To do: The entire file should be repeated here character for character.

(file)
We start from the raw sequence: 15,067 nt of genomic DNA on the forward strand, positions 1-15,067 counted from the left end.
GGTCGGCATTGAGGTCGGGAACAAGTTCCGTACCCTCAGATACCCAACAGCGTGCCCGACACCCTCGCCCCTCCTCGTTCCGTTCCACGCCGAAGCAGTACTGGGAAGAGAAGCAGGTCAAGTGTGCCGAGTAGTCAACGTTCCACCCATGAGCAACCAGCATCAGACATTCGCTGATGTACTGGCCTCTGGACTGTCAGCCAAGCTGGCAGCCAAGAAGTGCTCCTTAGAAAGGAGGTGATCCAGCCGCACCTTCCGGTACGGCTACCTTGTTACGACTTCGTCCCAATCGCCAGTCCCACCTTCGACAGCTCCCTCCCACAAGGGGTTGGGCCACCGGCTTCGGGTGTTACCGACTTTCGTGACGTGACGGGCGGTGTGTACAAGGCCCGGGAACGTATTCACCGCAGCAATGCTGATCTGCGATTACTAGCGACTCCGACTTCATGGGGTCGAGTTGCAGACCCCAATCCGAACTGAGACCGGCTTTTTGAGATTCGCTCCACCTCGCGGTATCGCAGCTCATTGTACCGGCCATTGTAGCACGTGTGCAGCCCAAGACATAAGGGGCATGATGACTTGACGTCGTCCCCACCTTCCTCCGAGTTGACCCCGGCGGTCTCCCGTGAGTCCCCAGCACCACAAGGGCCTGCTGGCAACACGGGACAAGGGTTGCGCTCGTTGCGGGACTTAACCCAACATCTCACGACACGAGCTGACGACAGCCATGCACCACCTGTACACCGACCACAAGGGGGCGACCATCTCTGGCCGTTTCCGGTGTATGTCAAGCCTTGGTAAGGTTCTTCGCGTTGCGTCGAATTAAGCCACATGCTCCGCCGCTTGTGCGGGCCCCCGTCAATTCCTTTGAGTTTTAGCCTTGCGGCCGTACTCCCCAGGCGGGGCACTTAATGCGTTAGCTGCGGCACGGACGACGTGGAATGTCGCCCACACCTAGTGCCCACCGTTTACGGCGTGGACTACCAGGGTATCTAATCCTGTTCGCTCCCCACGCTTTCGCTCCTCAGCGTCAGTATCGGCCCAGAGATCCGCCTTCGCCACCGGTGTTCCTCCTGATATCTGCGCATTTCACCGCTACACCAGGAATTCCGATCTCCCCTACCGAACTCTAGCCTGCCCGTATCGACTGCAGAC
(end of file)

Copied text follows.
We start from the raw sequence: 15,067 nt of genomic DNA on the forward strand, positions 1-15,067 counted from the left end.
GGTCGGCATTGAGGTCGGGAACAAGTTCCGTACCCTCAGATACCCAACAGCGTGCCCGACACCCTCGCCCCTCCTCGTTCCGTTCCACGCCGAAGCAGTACTGGGAAGAGAAGCAGGTCAAGTGTGCCGAGTAGTCAACGTTCCACCCATGAGCAACCAGCATCAGACATTCGCTGATGTACTGGCCTCTGGACTGTCAGCCAAGCTGGCAGCCAAGAAGTGCTCCTTAGAAAGGAGGTGATCCAGCCGCACCTTCCGGTACGGCTACCTTGTTACGACTTCGTCCCAATCGCCAGTCCCACCTTCGACAGCTCCCTCCCACAAGGGGTTGGGCCACCGGCTTCGGGTGTTACCGACTTTCGTGACGTGACGGGCGGTGTGTACAAGGCCCGGGAACGTATTCACCGCAGCAATGCTGATCTGCGATTACTAGCGACTCCGACTTCATGGGGTCGAGTTGCAGACCCCAATCCGAACTGAGACCGGCTTTTTGAGATTCGCTCCACCTCGCGGTATCGCAGCTCATTGTACCGGCCATTGTAGCACGTGTGCAGCCCAAGACATAAGGGGCATGATGACTTGACGTCGTCCCCACCTTCCTCCGAGTTGACCCCGGCGGTCTCCCGTGAGTCCCCAGCACCACAAGGGCCTGCTGGCAACACGGGACAAGGGTTGCGCTCGTTGCGGGACTTAACCCAACATCTCACGACACGAGCTGACGACAGCCATGCACCACCTGTACACCGACCACAAGGGGGCGACCATCTCTGGCCGTTTCCGGTGTATGTCAAGCCTTGGTAAGGTTCTTCGCGTTGCGTCGAATTAAGCCACATGCTCCGCCGCTTGTGCGGGCCCCCGTCAATTCCTTTGAGTTTTAGCCTTGCGGCCGTACTCCCCAGGCGGGGCACTTAATGCGTTAGCTGCGGCACGGACGACGTGGAATGTCGCCCACACCTAGTGCCCACCGTTTACGGCGTGGACTACCAGGGTATCTAATCCTGTTCGCTCCCCACGCTTTCGCTCCTCAGCGTCAGTATCGGCCCAGAGATCCGCCTTCGCCACCGGTGTTCCTCCTGATATCTGCGCATTTCACCGCTACACCAGGAATTCCGATCTCCCCTACCGAACTCTAGCCTGCCCGTATCGACTGCAGAC